Small businesses should be aware of the government backed relief programs available to them during the COVID-19 pandemic. Among the programs are Federal retention loans, debt relief and grants. The CARES Act (Senate approved on March 25, House approved on March 27) would provide more than $350 billion in relief for small businesses (businesses with less than 500 employees). To qualify for these programs a business must be operational on February 15, 2020, have employees for whom it paid salaries and payroll taxes, or paid independent contractors, and be substantially impacted by COVID-19.
Banks can lend directly to small businesses and the loans will be guaranteed by the SBA. These so called “retention loans” can be used to meet payroll as well as overhead. These loans are available to sole proprietors, self-employed individuals and 501(c)(3) organizations as well. No personal guarantees, collateral or “credit elsewhere” test required (less stringent than SBA disaster relief loans). Retention loans will be forgiven for the amounts spent within the first 8 weeks of origination of the loan to the extent used for wages, mortgage interest, rent and utilities, based upon employee retention. Loan forgiveness will not be income to the small business. Loan amounts are tied to a formula dependent on payroll costs (generally 250% of average monthly payroll cost). The maximum loan size is $10 million and amounts not forgiven will have a maximum 10 year term and a maximum 4% interest rate, with no prepayment penalties. There are no fees to apply and the website to take requests should be up and running the first week in April. The hope is that requests will be taken and disbursements made on the same day.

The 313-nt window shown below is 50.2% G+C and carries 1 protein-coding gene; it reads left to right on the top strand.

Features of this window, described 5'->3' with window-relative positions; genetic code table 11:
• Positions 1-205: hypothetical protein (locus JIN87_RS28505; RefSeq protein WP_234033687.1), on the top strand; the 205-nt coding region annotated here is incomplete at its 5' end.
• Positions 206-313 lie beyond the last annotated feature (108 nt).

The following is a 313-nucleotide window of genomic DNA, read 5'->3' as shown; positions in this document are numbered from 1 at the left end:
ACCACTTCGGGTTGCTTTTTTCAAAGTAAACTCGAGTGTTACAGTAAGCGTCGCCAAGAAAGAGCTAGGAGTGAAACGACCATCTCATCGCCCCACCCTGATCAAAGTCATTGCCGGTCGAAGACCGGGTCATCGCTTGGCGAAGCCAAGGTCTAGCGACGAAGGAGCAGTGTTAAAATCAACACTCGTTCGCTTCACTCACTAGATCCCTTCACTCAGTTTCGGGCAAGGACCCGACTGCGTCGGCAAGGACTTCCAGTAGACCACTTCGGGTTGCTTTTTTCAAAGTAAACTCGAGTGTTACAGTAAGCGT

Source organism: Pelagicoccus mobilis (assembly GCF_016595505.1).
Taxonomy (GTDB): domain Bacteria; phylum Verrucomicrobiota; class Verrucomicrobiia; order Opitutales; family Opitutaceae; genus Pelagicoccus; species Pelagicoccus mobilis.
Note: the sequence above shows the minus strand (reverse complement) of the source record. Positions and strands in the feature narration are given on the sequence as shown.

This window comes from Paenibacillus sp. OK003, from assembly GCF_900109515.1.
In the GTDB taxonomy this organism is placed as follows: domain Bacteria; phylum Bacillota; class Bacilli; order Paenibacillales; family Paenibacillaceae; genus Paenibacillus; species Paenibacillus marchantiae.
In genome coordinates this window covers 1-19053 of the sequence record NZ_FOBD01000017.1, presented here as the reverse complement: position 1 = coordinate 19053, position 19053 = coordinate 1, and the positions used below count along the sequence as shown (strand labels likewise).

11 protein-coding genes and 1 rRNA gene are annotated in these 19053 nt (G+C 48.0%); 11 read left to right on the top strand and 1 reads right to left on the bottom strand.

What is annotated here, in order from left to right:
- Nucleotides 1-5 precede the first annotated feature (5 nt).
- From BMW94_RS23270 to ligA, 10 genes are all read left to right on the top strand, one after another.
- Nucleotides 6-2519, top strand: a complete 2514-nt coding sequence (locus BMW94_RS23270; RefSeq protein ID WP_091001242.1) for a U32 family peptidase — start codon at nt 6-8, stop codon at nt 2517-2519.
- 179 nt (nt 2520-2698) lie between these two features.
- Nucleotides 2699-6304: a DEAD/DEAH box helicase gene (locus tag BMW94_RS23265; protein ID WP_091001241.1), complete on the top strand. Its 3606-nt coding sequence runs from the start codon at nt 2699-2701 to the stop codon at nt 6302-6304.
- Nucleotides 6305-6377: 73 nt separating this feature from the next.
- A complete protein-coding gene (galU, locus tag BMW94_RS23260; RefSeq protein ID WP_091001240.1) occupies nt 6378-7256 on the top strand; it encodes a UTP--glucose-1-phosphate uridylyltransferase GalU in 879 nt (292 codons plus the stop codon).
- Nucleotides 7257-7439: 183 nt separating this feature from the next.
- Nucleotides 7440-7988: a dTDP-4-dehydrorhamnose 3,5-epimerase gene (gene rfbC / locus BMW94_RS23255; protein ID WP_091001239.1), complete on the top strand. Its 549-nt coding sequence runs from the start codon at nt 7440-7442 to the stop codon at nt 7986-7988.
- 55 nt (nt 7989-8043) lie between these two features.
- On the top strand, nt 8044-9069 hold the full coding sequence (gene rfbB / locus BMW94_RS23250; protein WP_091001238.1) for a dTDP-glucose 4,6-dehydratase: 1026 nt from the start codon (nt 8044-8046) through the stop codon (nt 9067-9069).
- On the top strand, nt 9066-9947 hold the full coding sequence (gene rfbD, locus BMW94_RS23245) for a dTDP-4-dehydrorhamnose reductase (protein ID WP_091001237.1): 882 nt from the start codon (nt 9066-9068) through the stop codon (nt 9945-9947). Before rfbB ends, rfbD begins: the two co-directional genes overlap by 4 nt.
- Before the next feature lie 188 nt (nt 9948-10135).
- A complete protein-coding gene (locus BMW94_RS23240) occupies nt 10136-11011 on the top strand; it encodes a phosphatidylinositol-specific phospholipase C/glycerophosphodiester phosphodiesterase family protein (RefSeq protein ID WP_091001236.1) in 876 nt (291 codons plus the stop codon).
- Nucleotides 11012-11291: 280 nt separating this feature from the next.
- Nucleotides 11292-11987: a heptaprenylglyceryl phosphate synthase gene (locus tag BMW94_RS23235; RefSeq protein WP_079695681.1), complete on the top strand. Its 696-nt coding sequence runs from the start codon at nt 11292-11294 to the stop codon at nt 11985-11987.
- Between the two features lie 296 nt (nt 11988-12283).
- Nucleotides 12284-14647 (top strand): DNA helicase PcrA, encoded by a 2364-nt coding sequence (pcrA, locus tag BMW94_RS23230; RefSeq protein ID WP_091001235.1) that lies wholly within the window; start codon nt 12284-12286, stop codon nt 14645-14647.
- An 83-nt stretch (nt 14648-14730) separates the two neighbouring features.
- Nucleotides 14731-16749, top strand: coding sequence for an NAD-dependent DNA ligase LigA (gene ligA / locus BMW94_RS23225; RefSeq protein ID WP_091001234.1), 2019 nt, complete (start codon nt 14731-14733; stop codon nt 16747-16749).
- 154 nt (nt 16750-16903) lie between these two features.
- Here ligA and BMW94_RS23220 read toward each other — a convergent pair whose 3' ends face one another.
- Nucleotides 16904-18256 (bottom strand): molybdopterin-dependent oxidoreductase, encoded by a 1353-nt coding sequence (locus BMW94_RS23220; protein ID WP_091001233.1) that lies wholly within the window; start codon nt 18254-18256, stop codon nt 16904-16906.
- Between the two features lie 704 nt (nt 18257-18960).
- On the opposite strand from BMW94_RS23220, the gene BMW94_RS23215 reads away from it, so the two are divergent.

SBA debt relief is also available for a six month period to cover principal, interest and fees owed on certain defined SBA loans that were granted prior to the COVID-19 pandemic. Loans already on deferment would receive an additional six months of payment by the SBA.
SBA grants are available for small businesses that have applied for an SBA Economic Injury Disaster Loans “EIDL”. Applicants can now request a $10,000 advance on the loan which the SBA is required to distribute within three days. Applicants are not required to repay the $10,000 even if they are subsequently denied the EIDL. It is important to note that an SBA EIDL may be used in addition to retention loans but only to the extent the funds are used for different purposes. SBA EIDL financial requirements during the COVID-19 pandemic have been relaxed, in addition to an expansion of eligible borrowers. SBA EIDL’s are capped at $2 million, with a maximum interest rate of 3.75% and maximum term of 30 years.
The State of Michigan will also provide up to $20 million for small business affected by COVID-19. Funds should be available by April 1st in the form of grants (businesses under 50 employees) and loans (businesses under 100 employees). Details on the applications and forms are not available yet.